How are elderly women treated in our societies, and how do they take it? The question is not prompted by one or two incidents. I site here two cases-- one from my personal experience the other from news in the public domain to enhance the concern. I visited a family friend of mine last time I visited Kerala. The big family yard was partitioned among the three children; each built a two-story large home in each plot. The elated mother was chirpy in conversation; her warm smile hadn't faded away in the years. Why should a lucky woman live with all the children in front of her eyes? Sweet and honey when she talked about her children, their achievements and her husband. Photo: https://ichef.bbci.co.uk/news/976/cpsprodpb/6297/production/_116493252_rajini-index.jpg (not the original size) We settled over a cup of coffee in the newly furnished dining room when she began to pour her heart in front of me. Her chirpiness leaned into mumbling, eyes wet. Her husband took the centrepie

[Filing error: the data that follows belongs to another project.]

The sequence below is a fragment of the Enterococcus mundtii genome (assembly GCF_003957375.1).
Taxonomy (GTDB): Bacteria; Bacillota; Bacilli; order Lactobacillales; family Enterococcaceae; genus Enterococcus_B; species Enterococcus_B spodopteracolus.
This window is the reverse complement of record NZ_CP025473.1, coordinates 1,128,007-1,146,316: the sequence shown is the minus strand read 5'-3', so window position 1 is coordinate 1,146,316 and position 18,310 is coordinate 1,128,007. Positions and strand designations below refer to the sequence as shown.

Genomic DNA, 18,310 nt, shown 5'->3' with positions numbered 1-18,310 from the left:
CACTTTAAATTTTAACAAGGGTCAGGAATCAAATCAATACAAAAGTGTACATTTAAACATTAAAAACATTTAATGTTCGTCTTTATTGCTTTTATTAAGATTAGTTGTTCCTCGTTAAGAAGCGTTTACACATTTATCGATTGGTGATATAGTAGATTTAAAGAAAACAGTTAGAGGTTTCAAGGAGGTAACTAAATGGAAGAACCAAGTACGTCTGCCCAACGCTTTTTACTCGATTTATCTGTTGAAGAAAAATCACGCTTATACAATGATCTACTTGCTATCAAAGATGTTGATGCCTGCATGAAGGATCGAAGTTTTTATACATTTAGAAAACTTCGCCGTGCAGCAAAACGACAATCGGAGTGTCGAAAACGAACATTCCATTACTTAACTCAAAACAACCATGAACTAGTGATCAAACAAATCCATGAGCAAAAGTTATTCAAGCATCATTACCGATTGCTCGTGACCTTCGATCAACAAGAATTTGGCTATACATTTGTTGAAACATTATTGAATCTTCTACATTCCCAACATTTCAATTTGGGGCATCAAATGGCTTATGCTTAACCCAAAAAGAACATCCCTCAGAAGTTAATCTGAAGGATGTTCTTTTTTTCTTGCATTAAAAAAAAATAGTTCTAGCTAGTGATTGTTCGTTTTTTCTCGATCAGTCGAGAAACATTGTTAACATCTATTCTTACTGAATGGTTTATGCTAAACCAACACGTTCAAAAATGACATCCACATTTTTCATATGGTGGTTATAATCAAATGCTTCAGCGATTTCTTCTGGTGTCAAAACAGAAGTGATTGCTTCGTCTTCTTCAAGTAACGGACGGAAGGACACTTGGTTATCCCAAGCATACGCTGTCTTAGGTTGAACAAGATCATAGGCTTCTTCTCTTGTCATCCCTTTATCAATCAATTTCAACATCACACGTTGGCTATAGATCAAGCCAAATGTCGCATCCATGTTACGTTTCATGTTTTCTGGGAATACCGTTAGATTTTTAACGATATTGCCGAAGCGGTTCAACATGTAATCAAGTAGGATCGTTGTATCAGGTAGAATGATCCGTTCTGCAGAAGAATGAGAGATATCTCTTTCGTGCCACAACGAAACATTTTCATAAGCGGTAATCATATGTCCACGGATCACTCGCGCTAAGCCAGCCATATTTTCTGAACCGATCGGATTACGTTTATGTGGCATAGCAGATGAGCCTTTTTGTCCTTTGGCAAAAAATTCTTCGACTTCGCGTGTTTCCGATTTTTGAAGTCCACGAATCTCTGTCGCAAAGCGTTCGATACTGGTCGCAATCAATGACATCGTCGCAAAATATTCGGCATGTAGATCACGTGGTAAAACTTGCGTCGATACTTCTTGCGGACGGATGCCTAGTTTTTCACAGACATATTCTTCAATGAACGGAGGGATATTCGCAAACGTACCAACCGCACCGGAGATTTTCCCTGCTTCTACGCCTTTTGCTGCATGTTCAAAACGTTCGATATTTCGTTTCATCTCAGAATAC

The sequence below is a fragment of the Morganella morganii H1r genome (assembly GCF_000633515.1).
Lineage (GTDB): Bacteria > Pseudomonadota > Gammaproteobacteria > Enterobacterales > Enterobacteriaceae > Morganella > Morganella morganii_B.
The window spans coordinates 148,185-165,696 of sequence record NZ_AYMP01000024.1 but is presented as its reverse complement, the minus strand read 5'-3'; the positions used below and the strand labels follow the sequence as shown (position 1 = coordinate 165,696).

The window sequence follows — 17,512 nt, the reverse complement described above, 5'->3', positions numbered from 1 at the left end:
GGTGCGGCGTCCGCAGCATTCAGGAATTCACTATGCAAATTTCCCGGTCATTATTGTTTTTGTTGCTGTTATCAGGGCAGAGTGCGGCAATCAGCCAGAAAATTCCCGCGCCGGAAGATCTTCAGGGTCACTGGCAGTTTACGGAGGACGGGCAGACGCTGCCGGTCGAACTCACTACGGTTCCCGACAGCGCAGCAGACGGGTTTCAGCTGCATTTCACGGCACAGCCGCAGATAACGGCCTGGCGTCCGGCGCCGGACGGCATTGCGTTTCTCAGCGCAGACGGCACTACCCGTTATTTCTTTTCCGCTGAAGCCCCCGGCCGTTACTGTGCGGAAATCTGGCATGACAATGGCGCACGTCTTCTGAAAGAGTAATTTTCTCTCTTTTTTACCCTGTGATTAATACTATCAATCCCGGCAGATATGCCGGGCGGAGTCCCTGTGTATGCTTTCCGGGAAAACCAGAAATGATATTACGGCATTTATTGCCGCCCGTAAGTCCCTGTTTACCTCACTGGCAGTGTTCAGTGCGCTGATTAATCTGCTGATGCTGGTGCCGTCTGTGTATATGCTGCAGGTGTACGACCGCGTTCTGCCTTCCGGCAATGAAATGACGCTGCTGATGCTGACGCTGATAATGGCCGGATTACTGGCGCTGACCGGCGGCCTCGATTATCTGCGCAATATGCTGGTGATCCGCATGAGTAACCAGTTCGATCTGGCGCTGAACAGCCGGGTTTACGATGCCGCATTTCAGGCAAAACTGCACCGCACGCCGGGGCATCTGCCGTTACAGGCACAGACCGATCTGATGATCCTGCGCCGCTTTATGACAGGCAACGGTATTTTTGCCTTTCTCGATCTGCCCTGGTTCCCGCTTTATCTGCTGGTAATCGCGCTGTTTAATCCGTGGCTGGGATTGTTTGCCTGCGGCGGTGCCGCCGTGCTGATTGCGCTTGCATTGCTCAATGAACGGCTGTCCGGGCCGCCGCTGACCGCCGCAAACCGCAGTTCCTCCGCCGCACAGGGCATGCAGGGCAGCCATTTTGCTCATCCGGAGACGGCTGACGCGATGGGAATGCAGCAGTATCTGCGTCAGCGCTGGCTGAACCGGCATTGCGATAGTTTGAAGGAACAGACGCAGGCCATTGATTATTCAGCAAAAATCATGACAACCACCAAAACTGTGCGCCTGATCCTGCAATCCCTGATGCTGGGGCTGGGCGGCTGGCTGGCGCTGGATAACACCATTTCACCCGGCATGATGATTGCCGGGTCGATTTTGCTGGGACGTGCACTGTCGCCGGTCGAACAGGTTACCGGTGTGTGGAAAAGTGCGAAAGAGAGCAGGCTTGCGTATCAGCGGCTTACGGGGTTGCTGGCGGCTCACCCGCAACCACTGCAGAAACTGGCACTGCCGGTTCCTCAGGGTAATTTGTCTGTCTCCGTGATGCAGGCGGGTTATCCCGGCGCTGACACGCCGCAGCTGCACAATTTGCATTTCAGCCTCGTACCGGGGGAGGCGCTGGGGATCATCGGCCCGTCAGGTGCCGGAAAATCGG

(From Public Domain Pictures) I got a big surprise, when I joined the Master's course at Rhodes University, Grahamstown, South Africa. On the first day of the orientation week, our professor urged us to address each other by the first name. I didn't feel comfortable with calling the professor by his first name: that was going against my entire notion of learner -teacher relationship.